Sunday, April 7, 2013

Don't Mess with the Cat

Yesterday was a big day.  Workmen were at work on a project in my apartment and I had to leave for the day.  That was Ok, but any living thing had to go with me.  Plants outside.  CD and DVDs were at risk.  Make up had to go in the fridge.  There were bugs lose in the building and the whole dang place was going to be heated to 140 degrees.

So, off Obi and I go.  Obi is a beautiful kitty, a 15-pound, pure-bred Ragdoll, which is a kind of Siamese with electric blue eyes. We had a great day at cousin Julie's house, except for this:  she is allergic to cats and Obster had to spend the day in the garage.  Julie and I watched the Saturday cooking shows on PBS, and then Davis Cup Tennis, which hosted the most stunning doubles match, won by the Serbians.  Americans were beyond brilliant, but there was this one guy. . .  We lost in the last possible second by the slimmest of margins, after 27 matches in the 5th set.  

Obs was in the garage and I'd go out to visit him about every 40 minutes and since Julie's garage is FULL of mysteries and wonders that was quite all right with the cat.  A little after lunch Obi got fed up with being in the garage.  It was a little cold.  He wouldn't eat.  He wouldn't pee.  And then the little bugger found a place to hide and wouldn't talk to us, wouldn't come when he was called, wouldn't come and lace through my feet, his usual mode of communication.  For seven solid hours.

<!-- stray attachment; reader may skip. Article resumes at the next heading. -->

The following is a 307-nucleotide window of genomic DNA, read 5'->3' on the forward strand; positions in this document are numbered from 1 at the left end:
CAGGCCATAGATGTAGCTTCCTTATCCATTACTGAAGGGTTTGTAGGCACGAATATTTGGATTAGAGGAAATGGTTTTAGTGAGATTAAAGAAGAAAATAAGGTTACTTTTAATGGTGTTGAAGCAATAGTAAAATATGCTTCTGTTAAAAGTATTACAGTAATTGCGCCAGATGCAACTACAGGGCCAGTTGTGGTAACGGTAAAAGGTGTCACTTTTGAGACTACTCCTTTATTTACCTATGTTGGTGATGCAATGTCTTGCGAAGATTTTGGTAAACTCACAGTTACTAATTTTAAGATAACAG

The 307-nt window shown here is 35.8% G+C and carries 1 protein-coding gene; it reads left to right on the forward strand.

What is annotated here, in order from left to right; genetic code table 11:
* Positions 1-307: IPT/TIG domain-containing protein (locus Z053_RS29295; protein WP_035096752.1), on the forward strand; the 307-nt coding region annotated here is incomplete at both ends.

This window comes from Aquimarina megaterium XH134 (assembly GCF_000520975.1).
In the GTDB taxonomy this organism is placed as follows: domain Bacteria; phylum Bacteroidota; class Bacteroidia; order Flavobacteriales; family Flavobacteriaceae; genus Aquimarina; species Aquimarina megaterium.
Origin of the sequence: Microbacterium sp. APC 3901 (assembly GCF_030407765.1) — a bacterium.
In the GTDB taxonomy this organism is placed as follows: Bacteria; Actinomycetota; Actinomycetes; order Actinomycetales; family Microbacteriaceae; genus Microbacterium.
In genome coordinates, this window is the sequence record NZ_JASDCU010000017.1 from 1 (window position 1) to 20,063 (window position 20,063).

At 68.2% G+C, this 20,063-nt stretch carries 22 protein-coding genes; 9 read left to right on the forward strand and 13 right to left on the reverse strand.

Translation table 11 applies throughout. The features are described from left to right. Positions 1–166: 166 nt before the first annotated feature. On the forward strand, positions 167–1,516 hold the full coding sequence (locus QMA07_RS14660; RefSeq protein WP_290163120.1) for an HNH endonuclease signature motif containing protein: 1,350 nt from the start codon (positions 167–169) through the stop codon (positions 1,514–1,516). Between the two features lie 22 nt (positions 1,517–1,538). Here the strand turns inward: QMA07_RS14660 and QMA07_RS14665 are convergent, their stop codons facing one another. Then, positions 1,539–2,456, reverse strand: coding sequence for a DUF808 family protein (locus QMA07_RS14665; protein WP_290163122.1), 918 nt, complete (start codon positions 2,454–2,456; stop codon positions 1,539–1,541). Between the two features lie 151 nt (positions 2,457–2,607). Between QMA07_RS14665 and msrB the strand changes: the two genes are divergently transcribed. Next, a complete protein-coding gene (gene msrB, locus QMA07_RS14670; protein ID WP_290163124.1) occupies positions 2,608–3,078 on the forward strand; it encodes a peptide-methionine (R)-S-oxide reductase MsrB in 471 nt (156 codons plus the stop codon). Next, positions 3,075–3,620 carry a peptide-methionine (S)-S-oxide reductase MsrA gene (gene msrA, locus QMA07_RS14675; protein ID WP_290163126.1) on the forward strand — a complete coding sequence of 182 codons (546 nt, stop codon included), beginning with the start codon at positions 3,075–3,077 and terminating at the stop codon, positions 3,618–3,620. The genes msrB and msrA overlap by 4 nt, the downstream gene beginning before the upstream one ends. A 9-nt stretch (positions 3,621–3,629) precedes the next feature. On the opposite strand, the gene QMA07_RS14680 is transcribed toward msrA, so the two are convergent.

We didn't know where he was, whether he'd gotten out and wandered off (not an unknown activity in cats).  But we searched for the better part of two hours, went through every hidey hole in the garage, banged on the hood of the car, called him and called him and called him.  Not a peep.  Not a meow.  Not a purr, a whimper, a sign.  

I have a new/old metaphor for silence — as quiet as cats.

We were saved by an unlikely hero, the local eight-year-old kid and his side-kick, the closing-in-on-adulthood CT.  Obi was still in the garage, but he was in the back part of the shelving behind piles of garden hose.  Austin, the 8-year-old, wrestled him out.  CT got him in the house.   I'd about given up with finding him and thought I might have to go home without Obi.  I walked into the house after a peruse of the garden, and there they were: Obi, Austin, CT, and Julie.  They were wrestling him into his kitty carrier.  Obi was just putting up a nominal fight on general principles,  so it wasn't a serious argument, so in he went after only a few bites and clawings.

Obi gets home, gets out of his carrier, utterly unperturbed and unrepentant.  But I can tell he is happy to be out of the garage and happy to be home.  He chows down, the first food he's had all day.

I got me a new hero.


  1. "As quiet as a cat" is an apt metaphor! Glad a couple of "rescuers" came along to coax Obi out of his hiding place. And that all is well now.

  2. Thanks, Mary. The funny thing was this: how long a cat can hold a grudge.